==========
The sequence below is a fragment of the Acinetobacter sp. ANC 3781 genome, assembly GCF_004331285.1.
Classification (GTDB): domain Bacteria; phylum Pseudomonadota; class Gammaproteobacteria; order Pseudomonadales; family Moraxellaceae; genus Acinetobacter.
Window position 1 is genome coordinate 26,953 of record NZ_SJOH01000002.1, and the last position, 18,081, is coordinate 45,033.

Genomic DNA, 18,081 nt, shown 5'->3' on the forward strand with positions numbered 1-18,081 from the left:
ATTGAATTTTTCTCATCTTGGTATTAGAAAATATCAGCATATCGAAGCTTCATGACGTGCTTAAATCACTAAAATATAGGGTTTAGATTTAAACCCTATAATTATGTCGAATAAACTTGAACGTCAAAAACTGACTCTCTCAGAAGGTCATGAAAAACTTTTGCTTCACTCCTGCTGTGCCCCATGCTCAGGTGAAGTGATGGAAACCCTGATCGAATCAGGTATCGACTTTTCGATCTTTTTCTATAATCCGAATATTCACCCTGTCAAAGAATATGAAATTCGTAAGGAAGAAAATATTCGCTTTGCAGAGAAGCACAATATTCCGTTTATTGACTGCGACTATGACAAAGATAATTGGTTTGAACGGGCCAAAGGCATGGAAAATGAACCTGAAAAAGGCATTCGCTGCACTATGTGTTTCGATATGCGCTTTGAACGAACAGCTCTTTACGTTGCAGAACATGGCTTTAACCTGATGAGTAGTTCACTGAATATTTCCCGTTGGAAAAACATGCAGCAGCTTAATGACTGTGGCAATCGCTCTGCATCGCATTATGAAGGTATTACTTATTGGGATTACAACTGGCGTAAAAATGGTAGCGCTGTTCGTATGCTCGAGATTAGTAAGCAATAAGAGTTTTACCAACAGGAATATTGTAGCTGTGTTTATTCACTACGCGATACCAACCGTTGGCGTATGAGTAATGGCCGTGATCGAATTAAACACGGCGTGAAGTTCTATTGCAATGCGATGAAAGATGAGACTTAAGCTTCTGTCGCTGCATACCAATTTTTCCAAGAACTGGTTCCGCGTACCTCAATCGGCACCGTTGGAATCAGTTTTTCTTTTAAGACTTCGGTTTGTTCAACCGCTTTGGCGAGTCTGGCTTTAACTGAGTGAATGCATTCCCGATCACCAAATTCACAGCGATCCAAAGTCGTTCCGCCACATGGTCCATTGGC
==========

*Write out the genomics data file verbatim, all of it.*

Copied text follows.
The sequence below is a fragment of the Acinetobacter sp. ANC 3781 genome, assembly GCF_004331285.1.
Classification (GTDB): domain Bacteria; phylum Pseudomonadota; class Gammaproteobacteria; order Pseudomonadales; family Moraxellaceae; genus Acinetobacter.
Window position 1 is genome coordinate 26,953 of record NZ_SJOH01000002.1, and the last position, 18,081, is coordinate 45,033.

Genomic DNA, 18,081 nt, shown 5'->3' on the forward strand with positions numbered 1-18,081 from the left:
ATTGAATTTTTCTCATCTTGGTATTAGAAAATATCAGCATATCGAAGCTTCATGACGTGCTTAAATCACTAAAATATAGGGTTTAGATTTAAACCCTATAATTATGTCGAATAAACTTGAACGTCAAAAACTGACTCTCTCAGAAGGTCATGAAAAACTTTTGCTTCACTCCTGCTGTGCCCCATGCTCAGGTGAAGTGATGGAAACCCTGATCGAATCAGGTATCGACTTTTCGATCTTTTTCTATAATCCGAATATTCACCCTGTCAAAGAATATGAAATTCGTAAGGAAGAAAATATTCGCTTTGCAGAGAAGCACAATATTCCGTTTATTGACTGCGACTATGACAAAGATAATTGGTTTGAACGGGCCAAAGGCATGGAAAATGAACCTGAAAAAGGCATTCGCTGCACTATGTGTTTCGATATGCGCTTTGAACGAACAGCTCTTTACGTTGCAGAACATGGCTTTAACCTGATGAGTAGTTCACTGAATATTTCCCGTTGGAAAAACATGCAGCAGCTTAATGACTGTGGCAATCGCTCTGCATCGCATTATGAAGGTATTACTTATTGGGATTACAACTGGCGTAAAAATGGTAGCGCTGTTCGTATGCTCGAGATTAGTAAGCAATAAGAGTTTTACCAACAGGAATATTGTAGCTGTGTTTATTCACTACGCGATACCAACCGTTGGCGTATGAGTAATGGCCGTGATCGAATTAAACACGGCGTGAAGTTCTATTGCAATGCGATGAAAGATGAGACTTAAGCTTCTGTCGCTGCATACCAATTTTTCCAAGAACTGGTTCCGCGTACCTCAATCGGCACCGTTGGAATCAGTTTTTCTTTTAAGACTTCGGTTTGTTCAACCGCTTTGGCGAGTCTGGCTTTAACTGAGTGAATGCATTCCCGATCACCAAATTCACAGCGATCCAAAGTCGTTCCGCCACATGGTCCATTGGC